Next, processing logic performs one or more re-transmissions of the packet at a first set of one or more hops in the system during a delay due to pre-transmissions at a second set of one or more hops in the system (processing block 102). In one embodiment, the first set of one or more hops is closer to the base station than the second set of hops. In one embodiment, performing one or more re-transmissions of the packet comprises performing the one or more re-transmissions of the packet to one or more relay stations during idle periods in which the one or more relay stations are waiting for one or more pre-transmissions of the packet to propagate to at least one other relay station. These re-transmissions are finished before a target transmission time at which the base station and the relay stations transmit the packet synchronously to the mobile stations. In one embodiment, the idle periods are used for automatic repeat request (ARQ) with the re-transmissions being part of the ARQ process. In one embodiment, the re-transmissions are performed using HARQ, instead of ARQ.
  • [0034]
    In one embodiment, the method further comprises selecting the one or more relay stations, based on depth of each relay station in a tree structure representing the topology of the wireless communication network in comparison to a total tree depth of the tree structure, for use of one or more re-transmissions if the packet is not received correctly. In another embodiment, the method further comprises selecting the one or more relay stations, based on a number of mobile stations served by each relay station, for use of one or more re-transmissions if the packet is not received correctly. In yet another embodiment, the method further comprises selecting the one or more relay stations, based on channel quality of a channel to each relay station from either another relay station or the base station, for use of one or more re-transmissions if the packet is not received correctly.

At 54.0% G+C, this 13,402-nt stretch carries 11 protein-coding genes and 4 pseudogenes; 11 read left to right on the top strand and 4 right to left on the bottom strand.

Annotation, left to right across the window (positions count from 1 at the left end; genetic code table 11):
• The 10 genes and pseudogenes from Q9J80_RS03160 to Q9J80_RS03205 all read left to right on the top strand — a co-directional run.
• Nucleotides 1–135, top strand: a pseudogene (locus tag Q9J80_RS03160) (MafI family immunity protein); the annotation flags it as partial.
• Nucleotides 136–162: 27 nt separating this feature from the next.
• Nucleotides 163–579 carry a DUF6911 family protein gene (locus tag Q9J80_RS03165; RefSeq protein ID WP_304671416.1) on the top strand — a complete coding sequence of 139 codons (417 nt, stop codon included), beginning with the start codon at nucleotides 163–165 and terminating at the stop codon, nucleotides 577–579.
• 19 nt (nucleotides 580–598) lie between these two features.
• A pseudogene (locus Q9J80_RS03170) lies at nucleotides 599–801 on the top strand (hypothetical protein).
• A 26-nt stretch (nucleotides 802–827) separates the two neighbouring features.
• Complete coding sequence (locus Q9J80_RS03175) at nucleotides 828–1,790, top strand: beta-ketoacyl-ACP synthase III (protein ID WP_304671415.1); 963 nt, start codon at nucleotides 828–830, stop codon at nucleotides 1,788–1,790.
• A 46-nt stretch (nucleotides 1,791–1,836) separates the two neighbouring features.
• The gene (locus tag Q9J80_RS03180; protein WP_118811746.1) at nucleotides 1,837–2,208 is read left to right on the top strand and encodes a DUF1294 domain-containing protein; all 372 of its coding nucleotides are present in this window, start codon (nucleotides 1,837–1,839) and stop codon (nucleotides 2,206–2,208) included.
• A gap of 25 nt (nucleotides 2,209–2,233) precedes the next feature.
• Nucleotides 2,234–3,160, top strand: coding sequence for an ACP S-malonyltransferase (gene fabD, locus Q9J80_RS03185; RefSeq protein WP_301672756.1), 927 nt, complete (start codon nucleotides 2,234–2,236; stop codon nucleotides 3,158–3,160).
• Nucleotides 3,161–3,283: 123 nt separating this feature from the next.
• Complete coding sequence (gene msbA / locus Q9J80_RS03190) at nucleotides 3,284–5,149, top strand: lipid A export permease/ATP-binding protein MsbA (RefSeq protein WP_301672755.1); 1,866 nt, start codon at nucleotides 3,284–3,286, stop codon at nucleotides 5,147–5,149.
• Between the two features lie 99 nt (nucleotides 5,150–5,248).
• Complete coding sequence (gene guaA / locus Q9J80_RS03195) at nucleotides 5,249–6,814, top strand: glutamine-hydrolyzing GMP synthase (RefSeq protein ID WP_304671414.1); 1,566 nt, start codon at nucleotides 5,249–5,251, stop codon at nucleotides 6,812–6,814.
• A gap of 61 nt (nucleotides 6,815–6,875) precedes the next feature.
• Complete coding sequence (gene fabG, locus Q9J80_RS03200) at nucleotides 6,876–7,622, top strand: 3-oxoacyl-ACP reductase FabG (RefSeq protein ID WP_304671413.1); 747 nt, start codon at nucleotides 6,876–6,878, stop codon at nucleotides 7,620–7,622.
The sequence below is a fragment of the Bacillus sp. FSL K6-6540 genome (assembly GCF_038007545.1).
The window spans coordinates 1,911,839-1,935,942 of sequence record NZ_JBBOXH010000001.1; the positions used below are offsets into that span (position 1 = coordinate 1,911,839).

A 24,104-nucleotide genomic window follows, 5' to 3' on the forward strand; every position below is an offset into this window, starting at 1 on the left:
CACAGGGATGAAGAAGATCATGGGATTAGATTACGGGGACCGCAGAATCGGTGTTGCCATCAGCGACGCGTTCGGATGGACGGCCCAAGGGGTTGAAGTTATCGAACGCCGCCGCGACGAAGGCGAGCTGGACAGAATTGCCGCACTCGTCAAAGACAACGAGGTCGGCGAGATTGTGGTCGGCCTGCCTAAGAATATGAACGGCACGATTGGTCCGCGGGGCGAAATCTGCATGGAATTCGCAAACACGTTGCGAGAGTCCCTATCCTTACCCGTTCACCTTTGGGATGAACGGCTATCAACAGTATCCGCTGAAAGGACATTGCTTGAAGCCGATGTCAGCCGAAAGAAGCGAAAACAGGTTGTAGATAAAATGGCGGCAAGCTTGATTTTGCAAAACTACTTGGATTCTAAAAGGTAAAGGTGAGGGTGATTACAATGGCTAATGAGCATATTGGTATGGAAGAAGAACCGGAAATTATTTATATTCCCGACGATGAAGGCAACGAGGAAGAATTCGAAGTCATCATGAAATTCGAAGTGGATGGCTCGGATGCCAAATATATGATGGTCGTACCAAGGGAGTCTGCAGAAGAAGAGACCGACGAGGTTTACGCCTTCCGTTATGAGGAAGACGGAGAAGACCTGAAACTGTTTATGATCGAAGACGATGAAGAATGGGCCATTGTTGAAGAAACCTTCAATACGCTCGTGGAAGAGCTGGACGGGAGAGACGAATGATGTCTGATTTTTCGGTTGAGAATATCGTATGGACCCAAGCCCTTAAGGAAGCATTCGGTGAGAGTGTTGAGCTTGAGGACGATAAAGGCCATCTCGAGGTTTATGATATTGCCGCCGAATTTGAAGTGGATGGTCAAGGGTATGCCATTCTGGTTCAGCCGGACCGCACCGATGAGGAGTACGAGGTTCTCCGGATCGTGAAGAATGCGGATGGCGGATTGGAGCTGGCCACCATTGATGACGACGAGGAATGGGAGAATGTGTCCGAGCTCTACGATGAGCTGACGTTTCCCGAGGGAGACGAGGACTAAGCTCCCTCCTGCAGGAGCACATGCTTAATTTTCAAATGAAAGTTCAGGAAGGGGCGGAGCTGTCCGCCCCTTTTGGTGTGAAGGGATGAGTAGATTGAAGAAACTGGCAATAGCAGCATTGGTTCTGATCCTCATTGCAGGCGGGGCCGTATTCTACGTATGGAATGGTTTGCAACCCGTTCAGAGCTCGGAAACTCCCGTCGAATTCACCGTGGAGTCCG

• [0035]
    In one embodiment, performing one or more re-transmissions comprises performing at a predetermined number of re-transmissions to at least one relay station. In one embodiment, a first relay station of the group of relay stations is allowed a greater number of re-transmissions than a second relay station. In one embodiment, this first relay station is closer to the base station than the second relay station.
  • [0036]
    FIG. 1B is a block diagram of a wireless communication system having at least one base station 110 and multiple relay stations 111. Base station 110 and one or more of the relay stations 111 pre-transmit a packet to other relay stations to enable base station 110 and the relay stations 111 to transmit a packet synchronously to one or more mobile stations in the system. In one embodiment, a relay station comprises a transmitter/receiver 121 to receive pre-transmitted packets and a repeat request mechanism (e.g., ARQ mechanism) 122 that is part of the relay station controller 123 to request a re-transmission of a pre-transmitted packet if the pre-transmitted packet is not received correctly by transmitter/receiver 121. The repeat request mechanism 122 is operable to request the re-transmission while waiting for other pre-transmissions of the packet to complete. In one embodiment, base station 110 comprises a transmitter/receiver 131 to send pre-transmitted packets and a selection unit 132 that is part of the base station controller 133 to select one or more relay stations (e.g., relay station 111) to enable use of their respective repeat request mechanisms to receive one or more re-transmissions of a packet if the packet is not received correctly.
  • ARO-Enabled Pre-Transmissions